Department of Education Studies
Why should bringing the power of music into student learning be a challenge – even more so when the class comprises students deemed in need of ‘special education’? To address this question, three case studies are presented of Hong Kong special schools music teachers experienced in teaching students with intellectual disabilities at senior secondary level. Findings suggest that behind individual teacher variations to the standardised music curriculum lie not only rigid pedagogies, but also limited implementation strategies and hence mindsets of low expectations of ‘special education’ students' music learning. This predictive and prescriptive approach to student learning is here challenged by an alternative view that, to successfully aid ‘special education’ students, it is helpful if teachers reflect first on what learning is like for these students.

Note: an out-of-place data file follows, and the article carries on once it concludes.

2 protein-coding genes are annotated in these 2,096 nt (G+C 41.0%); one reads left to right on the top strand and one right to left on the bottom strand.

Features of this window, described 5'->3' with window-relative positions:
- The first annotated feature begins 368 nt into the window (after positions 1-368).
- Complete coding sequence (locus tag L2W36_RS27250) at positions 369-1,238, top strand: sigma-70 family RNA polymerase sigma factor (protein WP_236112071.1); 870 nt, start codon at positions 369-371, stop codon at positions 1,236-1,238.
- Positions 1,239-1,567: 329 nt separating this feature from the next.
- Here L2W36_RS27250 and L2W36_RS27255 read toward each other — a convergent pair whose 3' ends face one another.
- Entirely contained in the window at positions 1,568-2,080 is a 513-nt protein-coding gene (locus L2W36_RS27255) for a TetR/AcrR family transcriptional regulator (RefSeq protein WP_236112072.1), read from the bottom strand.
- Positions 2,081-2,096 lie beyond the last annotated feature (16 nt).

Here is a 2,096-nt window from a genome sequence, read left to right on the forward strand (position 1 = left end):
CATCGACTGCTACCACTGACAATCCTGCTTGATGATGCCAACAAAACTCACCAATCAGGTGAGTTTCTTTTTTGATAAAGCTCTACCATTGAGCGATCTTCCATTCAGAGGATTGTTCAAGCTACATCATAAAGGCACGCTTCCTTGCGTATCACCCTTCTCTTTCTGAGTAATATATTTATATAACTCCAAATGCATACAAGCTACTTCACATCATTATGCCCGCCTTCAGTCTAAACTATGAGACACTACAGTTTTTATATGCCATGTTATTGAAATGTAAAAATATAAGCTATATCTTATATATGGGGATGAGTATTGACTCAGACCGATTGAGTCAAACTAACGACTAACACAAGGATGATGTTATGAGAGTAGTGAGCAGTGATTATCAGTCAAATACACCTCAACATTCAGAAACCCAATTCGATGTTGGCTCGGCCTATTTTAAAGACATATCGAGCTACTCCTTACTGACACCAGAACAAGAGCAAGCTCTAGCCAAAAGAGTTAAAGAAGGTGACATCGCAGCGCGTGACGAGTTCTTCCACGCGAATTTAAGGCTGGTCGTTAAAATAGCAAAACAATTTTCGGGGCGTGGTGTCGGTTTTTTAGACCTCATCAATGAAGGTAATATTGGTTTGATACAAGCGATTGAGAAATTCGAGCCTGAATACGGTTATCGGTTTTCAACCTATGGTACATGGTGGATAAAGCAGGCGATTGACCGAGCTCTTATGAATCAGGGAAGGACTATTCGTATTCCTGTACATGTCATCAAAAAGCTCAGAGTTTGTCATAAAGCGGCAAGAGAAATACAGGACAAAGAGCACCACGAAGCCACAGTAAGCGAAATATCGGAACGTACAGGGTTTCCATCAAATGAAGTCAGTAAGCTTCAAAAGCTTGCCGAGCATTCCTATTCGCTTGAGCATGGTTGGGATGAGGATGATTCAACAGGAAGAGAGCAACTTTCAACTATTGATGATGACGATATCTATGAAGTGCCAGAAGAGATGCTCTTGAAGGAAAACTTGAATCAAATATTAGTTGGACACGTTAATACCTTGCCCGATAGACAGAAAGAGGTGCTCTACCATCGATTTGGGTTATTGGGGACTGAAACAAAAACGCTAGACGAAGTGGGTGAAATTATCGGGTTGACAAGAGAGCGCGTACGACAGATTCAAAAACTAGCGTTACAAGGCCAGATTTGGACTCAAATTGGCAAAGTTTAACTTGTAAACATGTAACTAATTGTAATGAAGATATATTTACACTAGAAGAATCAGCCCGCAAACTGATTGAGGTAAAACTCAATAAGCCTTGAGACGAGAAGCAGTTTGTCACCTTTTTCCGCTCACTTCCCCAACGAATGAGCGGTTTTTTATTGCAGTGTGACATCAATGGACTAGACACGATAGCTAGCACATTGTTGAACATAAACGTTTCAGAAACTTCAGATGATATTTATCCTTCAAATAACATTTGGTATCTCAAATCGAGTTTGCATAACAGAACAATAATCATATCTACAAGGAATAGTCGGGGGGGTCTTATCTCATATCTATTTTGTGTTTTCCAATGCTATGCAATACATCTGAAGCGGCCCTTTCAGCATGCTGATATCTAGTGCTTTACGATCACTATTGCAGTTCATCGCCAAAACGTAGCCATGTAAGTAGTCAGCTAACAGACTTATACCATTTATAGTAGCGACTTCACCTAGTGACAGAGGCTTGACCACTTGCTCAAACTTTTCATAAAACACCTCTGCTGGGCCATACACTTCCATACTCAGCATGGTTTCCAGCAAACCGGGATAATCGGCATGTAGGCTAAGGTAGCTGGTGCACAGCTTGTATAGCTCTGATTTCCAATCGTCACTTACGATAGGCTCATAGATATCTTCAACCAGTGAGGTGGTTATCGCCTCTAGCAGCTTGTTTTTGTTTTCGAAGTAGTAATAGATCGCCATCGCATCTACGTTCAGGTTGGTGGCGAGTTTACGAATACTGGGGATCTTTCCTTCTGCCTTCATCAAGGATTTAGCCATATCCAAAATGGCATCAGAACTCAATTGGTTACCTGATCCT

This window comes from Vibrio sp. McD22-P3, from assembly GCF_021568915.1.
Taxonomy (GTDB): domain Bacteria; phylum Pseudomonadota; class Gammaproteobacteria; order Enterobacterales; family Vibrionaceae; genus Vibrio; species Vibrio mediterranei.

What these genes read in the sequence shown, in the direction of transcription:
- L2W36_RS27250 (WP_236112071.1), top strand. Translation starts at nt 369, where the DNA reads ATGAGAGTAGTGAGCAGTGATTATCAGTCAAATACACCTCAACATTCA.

music curriculum, pedagogy, special education, teaching, case study
Source Publication Title
Music Education Research
Taylor & Francis
Link to Publisher's Edition
Wong, M. (2015). Adapting the music curriculum for senior secondary students with intellectual disabilities in Hong Kong: content, pedagogy and mindsets. Music Education Research, 17 (1), 71-87. https://doi.org/10.1080/14613808.2014.906396